Emergent Fuel Spill Response

By Lt. Rose Witt FUELS OFFICER, CAMP LEMONNIER DJIBOUTI

Camp Lemonnier Djibouti Fuels Department (N4) is responsible for providing air, ground and support fuel throughout the U.S. Africa Command area of responsibility. As the largest fuels operation on the continent, it serves as the main fuel hub. It is a government-owned, contractor-operated facility and has operated since 2003.
NAVSUP FLC Sigonella Site Camp Lemonnier Djibouti Fuels Team. –photo by MC2 Orlando Quintero

When Camp Lemonnier first began fuel operations in 2007, generators were filled by jerry cans carried on trucks. It has evolved and now Camp Lemonnier has two jet fuel facilities (horizontal tanks and fuel bladders), two diesel facilities (horizontal tanks at the gas station and generator plant) and one mogas facility. N4 Fuels issues approximately 11 million gallons of jet fuel to about 6,000 aircraft, six million gallons of diesel to base generators, incinerators, boats and ground vehicles and 45,000 gallons of automotive gasoline (mogas) to ground vehicles yearly.

When working with any hazardous material, the Navy stresses safety and being prepared for anything. This was put to the ultimate test the night of Nov. 14, 2019. I received a phone call that fuel bladder number three (210,000 gallons) had ruptured and all of the fuel had escaped the bag. I arrived on scene and was relieved to see that while the bladder had ruptured, all 145,000 gallons of jet fuel were still contained in the berm. The berm is an earthen mound covered with a liner that is built to hold fuel in the event fuel escapes from the bladder.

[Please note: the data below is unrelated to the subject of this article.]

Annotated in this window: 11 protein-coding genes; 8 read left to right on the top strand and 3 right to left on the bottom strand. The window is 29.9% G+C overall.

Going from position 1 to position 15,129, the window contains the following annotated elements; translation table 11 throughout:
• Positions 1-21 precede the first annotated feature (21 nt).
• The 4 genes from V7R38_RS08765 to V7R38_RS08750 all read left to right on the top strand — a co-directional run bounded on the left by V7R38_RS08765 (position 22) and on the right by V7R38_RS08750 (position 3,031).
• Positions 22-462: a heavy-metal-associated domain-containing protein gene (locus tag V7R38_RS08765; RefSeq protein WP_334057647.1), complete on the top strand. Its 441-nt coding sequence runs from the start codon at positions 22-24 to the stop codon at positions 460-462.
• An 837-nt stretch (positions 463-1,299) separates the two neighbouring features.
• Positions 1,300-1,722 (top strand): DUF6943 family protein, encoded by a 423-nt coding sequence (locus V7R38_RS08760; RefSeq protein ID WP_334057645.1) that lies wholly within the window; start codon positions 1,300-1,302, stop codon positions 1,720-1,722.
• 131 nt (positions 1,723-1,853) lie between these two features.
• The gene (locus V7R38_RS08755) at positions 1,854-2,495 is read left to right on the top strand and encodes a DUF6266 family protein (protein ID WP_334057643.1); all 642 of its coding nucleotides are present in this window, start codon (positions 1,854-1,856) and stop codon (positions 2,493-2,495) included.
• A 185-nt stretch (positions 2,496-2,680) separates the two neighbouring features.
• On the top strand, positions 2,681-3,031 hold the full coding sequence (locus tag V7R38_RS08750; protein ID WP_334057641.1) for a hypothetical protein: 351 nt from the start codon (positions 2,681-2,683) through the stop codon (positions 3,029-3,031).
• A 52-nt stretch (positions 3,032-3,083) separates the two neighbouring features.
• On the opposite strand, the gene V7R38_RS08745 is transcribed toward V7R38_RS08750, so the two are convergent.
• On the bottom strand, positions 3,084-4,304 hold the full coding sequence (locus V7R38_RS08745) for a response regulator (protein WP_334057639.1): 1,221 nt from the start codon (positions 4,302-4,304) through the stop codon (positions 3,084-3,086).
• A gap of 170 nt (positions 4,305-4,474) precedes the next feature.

The entire camp came together as a team that night and worked emergency fuel response plans. The security and fire department set up a watch rotation to ensure the fuel was continuously watched and was not a hazard to any personnel. The command duty officer reported the incident up the chain of command. The public works department worked to create an emergent task order so the contractor could conduct the repair work. The fuels team briefed personnel and let them know what work would need to occur over the next couple of days.

The next day, a second temporary berm was built and a liner and temporary bladder were placed. The escaped fuel was pumped from within the berm with the ruptured bladder to the temporary bladder. The fuel pumping process finished at approximately 2 a.m. Just four hours later, Camp Lemonnier experienced extreme rainfall.

The fuels team spent the next few days recirculating the fuel through filters to remove impurities and sediment and increase the chance of keeping the product at grade. During this same period, the city of Djibouti received two years’ worth of rainfall. The fuels team was able to save the fuel, pump water from berms and fuels locations, maintain throughways for fuel trucks and issue fuel with no interruptions. After the storm, the fuel was tested at a laboratory and the fuel was graded as JP-8. Now, the fuel resides safely inside of the new bladder.

All in all, it was a win for Camp Lemonnier, and the team expertly handled what could have been a costly incident.